Your next Subway sandwich could come from a vending machine

The sandwich giant, looking to reinvigorate growth, has been testing vending machines as part of a broader “grab and go” strategy to use existing locations as bases for sales in multiple spots.

Subway remains the most ubiquitous restaurant chain in the U.S., but there is one market it has yet to truly tap: vending machines.

Until now, that is. The Milford, Conn.-based sandwich chain is testing a vending machine concept in some airports in the U.S., such as the Cincinnati/Northern Kentucky International Airport. And it’s going well enough that the company wants more of them.

“Consumers come out there, they’re buying them,” Trevor Haynes, Subway’s president of North America, said on an upcoming episode of the Restaurant Business podcast A Deeper Dive. “They’re buying them.”

The vending machine concept is part of a broad effort by the company to expand rapidly into nontraditional locations while thinking differently about how it gets its sandwiches into the hands of consumers. Subway is looking to move aggressively into places like airports, hospitals, offices and convenience stores, for instance.

But it may not open full restaurants in many of these locations. It is opening kiosks. And it is testing “grab and go” locations, where it sells sandwiches in coolers at gas stations, casinos and other places. The company has a test with Love’s Truck Stops, for instance, where its pre-made sandwiches are sold overnight, when the station is open but the restaurant is closed. This results in extra sales for the operator.

“There is business to be had there,” Haynes said.

Finding new locations to put Subways has always been a goal for the chain, and likely to a fault, particularly given its struggles over the past decade after years of aggressive growth.

Subway’s unit count

Source: Technomic Top 500 Chain Restaurant Report

Subway’s domestic unit count has declined by about 6,000 locations since its peak in 2014, including about 4,000 locations in the past three years. The closures continued in 2021—numbering about 1,000—despite what was otherwise considered a strong overall sales year. The company currently has 21,000 U.S. restaurants, all of which are owned by franchisees.

Haynes  acknowledged that there would continue to be closures. “I still think there’s some workout to take place,” he said, noting that there are “locations that could have been great 20 to 30 years ago” but have declined, either because it was the wrong location to begin with or the market dynamics shifted, or perhaps the mall itself died.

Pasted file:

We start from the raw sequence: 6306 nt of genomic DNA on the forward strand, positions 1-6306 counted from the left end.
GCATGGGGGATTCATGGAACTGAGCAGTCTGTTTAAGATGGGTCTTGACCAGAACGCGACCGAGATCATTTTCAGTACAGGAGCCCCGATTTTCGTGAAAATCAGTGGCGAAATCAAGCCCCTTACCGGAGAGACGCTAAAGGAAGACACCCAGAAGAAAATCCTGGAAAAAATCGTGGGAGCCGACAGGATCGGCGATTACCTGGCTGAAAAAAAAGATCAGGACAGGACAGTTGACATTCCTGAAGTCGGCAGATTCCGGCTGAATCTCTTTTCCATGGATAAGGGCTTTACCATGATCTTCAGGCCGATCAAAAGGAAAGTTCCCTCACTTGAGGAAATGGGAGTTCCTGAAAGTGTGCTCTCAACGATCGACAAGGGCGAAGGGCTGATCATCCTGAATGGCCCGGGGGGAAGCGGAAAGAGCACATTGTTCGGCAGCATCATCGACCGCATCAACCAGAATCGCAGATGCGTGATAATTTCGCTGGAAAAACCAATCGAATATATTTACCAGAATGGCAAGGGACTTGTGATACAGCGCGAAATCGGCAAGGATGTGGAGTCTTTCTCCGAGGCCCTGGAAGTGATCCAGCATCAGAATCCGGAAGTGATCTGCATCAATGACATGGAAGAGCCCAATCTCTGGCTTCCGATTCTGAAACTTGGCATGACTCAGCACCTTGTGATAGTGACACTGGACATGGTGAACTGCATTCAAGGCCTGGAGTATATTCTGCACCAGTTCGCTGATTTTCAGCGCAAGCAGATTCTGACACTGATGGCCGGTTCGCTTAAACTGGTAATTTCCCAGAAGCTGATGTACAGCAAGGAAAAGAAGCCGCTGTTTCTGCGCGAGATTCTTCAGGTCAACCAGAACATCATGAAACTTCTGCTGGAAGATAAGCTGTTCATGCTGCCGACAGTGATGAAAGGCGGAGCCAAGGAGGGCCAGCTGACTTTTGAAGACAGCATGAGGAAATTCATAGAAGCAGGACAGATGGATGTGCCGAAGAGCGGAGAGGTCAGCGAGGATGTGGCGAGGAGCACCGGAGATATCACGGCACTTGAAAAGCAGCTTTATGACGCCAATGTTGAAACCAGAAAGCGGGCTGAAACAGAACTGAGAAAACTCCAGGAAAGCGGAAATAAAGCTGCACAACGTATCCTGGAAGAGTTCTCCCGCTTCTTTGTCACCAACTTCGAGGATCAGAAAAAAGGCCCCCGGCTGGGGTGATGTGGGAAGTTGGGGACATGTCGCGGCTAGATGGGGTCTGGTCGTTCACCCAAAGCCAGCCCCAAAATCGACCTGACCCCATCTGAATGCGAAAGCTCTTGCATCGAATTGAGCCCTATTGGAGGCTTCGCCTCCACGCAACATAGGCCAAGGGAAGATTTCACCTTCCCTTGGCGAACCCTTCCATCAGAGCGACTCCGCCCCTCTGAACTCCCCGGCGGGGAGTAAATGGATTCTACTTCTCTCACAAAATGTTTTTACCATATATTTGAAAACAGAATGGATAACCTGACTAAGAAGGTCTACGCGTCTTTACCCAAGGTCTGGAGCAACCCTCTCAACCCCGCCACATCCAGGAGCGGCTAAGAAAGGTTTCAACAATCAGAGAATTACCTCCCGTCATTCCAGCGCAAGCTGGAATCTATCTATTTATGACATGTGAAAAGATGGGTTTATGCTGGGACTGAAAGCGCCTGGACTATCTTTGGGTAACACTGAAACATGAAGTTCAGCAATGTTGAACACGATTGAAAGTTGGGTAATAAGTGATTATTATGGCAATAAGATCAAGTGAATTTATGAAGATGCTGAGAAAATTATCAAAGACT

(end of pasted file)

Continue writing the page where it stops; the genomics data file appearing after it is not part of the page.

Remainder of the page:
He could not estimate the number of Subway locations that need to close, though franchisees have indicated that at least another 2,000 locations should shut, given the years of overbuilding. Subway same-store sales numbers indicate that about a quarter of its restaurants have yet to recover from the pandemic despite strong growth a year ago.

In addition, many operators continue to struggle with high costs for labor and food, which could lead to more closures, particularly given that the average Subway franchisee owns just two locations.

But Haynes believes that the company could offset some of these closures in the coming years with new, different locations. And he said the closures in the past eight years has provided the company with “white space” to add new restaurants. “There is absolute white space for us to go back in,” he said.

But the type of restaurants the company wants is different. That could mean more drive-thrus, something Subway has been quietly building more of in recent years, either through freestanding locations or end-caps—though the market for such locations is competitive and not always that available in every market. Haynes said Subway wants to build more brick-and-mortar units.

Yet the company is eager for its nontraditional development. This brings us back to the vending machines.

The company is aggressively looking broadly at “grab and go” as a strategy to build sales within units. Building unit volumes is key to ensure that locations don’t close, so Subway is looking not only at improving its menu but has upgraded its catering program, which it believes can help build sales at locations with heavy concentrations of office workers.

The company’s unit volumes were just $434,000 in 2021, according to Restaurant Business sister company Technomic, among the lowest volumes in the data firm’s annual Top 500 ranking of the largest restaurant chains.

Grab and go locations, including the vending machines, would work in a manner similar to chains like Krispy Kreme, which makes its doughnuts in one location and sells them in other places like kiosks or smaller stores nearby. The additional sales channels leverage the store to sell more sandwiches.

Franchisees make their sandwiches at their “base location” and then deliver them to a grab-and-go cooler, kiosk or a vending machine, which Subway calls “unattended retail,” several times during the course of the day. Subway currently operates about 400 “grab and go” locations.

Subway is working with a company that provides a “smart fridge” that features a contactless and cashless transaction. Haynes said the company is looking at putting vending machines in more types of locations, such as office buildings and manufacturing plants.

These locations, Haynes said, help the company reach more people from existing units. For instance, he said the operator at the Toronto airport, where there are three locations, wants three vending machines to reach parts of the facility where his stores don’t otherwise access travelers.

“Bricks and mortar, we’ll keep doing more of that,” Haynes said. “But there is huge upside in nontraditional channels.”

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